The implementing regulations provide that “Within 60 days from the date the recommended decision is issued, the claimant must state, in writing, whether he or she objects to any of the findings of fact and/or conclusions of law contained in such decision, including HHS’s reconstruction of the radiation dose to which the employee was exposed (if any), and whether a hearing is desired.” 20 C.F.R. § 30.310(a). The implementing regulations further state that, “If the claimant does not file a written statement that objects to the recommended decision and/or requests a hearing with the period of time allotted in section 30.310, or if the claimant waives any objections to all or part of the recommended decision, the FAB will issue a decision accepting the recommendation of the district office, either in whole or in part.” 20 C.F.R. § 30.316(a). In this case, you did not file any objections to the recommended decision or a hearing request.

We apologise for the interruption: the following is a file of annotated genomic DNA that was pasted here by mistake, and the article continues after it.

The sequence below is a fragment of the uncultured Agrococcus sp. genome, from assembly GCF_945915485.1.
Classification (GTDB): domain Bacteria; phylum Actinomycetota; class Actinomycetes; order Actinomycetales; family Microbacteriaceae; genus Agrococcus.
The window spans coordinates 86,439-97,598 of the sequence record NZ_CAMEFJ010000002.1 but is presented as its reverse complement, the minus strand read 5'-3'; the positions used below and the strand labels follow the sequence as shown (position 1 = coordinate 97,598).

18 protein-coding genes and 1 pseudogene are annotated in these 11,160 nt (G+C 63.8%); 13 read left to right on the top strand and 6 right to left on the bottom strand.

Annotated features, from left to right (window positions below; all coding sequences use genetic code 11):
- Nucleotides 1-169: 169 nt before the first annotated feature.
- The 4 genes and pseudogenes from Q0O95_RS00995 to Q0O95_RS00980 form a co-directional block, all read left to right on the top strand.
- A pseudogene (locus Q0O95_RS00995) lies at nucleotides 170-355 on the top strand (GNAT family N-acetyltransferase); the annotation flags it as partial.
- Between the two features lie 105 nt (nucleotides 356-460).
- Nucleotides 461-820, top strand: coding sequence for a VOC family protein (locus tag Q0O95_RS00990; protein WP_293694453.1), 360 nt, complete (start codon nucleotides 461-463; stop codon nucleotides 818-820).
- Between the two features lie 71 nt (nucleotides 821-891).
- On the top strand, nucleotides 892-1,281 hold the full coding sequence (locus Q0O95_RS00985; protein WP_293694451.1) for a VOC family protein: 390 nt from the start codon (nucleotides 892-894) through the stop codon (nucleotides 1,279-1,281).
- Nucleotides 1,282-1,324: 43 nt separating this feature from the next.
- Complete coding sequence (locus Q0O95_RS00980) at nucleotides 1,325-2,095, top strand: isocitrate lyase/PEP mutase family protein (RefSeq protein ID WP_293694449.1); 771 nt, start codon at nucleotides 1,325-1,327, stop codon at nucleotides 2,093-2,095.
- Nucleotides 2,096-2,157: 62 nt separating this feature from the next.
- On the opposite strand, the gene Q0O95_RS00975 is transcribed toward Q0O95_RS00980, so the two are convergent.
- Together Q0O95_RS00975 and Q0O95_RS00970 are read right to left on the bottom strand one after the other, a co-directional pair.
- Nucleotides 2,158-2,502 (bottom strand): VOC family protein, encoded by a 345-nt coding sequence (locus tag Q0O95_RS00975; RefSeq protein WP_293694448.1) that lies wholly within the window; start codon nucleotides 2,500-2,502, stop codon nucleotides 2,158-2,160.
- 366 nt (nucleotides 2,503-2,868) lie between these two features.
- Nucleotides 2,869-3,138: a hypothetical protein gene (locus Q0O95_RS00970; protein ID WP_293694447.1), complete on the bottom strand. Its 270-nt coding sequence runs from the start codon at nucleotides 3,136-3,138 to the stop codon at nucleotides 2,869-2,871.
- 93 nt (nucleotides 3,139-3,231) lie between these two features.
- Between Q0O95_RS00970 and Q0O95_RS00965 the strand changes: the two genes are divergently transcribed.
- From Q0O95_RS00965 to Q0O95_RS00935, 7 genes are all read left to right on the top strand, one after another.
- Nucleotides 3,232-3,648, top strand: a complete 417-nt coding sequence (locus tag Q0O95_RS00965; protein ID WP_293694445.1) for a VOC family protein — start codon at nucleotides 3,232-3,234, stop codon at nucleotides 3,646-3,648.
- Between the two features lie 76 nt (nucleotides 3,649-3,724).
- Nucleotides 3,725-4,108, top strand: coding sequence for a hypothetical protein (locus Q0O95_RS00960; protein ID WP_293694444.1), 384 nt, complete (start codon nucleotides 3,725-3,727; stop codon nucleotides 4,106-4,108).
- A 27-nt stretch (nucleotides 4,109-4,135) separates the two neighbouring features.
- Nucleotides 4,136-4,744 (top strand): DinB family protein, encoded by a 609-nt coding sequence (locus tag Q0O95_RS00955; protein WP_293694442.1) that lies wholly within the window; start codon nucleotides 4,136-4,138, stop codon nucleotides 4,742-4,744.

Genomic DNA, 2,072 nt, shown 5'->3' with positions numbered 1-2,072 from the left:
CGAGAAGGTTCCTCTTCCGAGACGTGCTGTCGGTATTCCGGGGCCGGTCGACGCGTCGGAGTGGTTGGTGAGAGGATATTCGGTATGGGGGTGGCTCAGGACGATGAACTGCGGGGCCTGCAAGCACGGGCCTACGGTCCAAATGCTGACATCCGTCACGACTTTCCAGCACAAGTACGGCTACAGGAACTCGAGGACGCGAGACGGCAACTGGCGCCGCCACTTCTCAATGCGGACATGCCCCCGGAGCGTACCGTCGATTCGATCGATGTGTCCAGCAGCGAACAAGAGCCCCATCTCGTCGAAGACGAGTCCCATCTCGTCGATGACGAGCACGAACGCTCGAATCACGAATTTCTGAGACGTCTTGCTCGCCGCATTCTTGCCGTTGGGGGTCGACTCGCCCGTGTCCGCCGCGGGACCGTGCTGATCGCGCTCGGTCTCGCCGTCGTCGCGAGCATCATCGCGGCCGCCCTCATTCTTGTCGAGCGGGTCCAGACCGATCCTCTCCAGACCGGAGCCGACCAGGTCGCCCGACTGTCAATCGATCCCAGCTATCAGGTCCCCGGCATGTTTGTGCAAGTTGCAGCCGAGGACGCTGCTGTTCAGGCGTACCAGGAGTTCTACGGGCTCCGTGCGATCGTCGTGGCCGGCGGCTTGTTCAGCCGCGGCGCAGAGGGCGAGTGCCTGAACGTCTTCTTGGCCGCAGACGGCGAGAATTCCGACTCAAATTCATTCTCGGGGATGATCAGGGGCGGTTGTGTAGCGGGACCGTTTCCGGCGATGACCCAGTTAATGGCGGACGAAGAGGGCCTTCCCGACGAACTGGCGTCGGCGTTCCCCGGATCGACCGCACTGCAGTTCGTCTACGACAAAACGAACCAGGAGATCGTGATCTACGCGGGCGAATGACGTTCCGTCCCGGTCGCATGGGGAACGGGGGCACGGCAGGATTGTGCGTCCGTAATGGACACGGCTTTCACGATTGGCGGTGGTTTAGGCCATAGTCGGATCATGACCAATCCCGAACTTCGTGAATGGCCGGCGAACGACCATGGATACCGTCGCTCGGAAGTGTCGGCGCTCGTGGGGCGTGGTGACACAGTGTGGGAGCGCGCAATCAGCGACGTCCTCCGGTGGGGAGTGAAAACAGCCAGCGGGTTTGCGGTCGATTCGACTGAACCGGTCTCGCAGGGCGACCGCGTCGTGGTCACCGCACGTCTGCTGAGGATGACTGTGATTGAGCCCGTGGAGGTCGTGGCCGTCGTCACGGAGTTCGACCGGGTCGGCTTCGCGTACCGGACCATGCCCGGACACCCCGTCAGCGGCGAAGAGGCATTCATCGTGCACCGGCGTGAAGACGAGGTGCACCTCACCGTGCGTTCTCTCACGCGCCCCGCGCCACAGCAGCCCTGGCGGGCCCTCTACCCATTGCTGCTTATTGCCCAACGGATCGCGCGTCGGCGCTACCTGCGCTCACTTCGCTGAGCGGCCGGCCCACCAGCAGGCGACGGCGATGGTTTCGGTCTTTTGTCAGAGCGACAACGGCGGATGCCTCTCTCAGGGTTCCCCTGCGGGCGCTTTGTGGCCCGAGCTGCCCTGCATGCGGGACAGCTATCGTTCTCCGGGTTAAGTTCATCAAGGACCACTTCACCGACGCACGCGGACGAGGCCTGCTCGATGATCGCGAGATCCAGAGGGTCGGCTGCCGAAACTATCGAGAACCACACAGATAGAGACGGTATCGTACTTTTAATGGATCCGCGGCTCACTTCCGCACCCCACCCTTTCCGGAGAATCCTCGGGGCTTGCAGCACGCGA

FINDINGS OF FACT
CONCLUSIONS OF LAW
The undersigned has reviewed the facts and the recommended decision issued by the district office on August 25, 2004, and finds that the evidence does not establish that the employee was employed at an atomic weapons employer facility or a Department of Energy facility as defined in the Act and designated in the DOE Facility List Database. 42 U.S.C. §§ 7384l(5), 7384l(12). For that reason, you are not entitled to compensation as the survivor of the employee.
42 U.S.C. §§ 7384s(a), 7384s(e).
Jeana F. LaRock
 42 U.S.C. § 7384l(9)(B) describes a “covered employee with cancer” as “An individual with cancer specified in subclause (I), (II), or (III) of clause (ii), if and only if that individual is deemed to have sustained that cancer in the performance of duty in accordance with section 7384n(b)” of the EEOICPA. Clause (ii) states that to be covered for cancer, the employee must have been a DOE employee, DOE contractor employee or an atomic weapons employee who contracted the cancer after beginning such employment.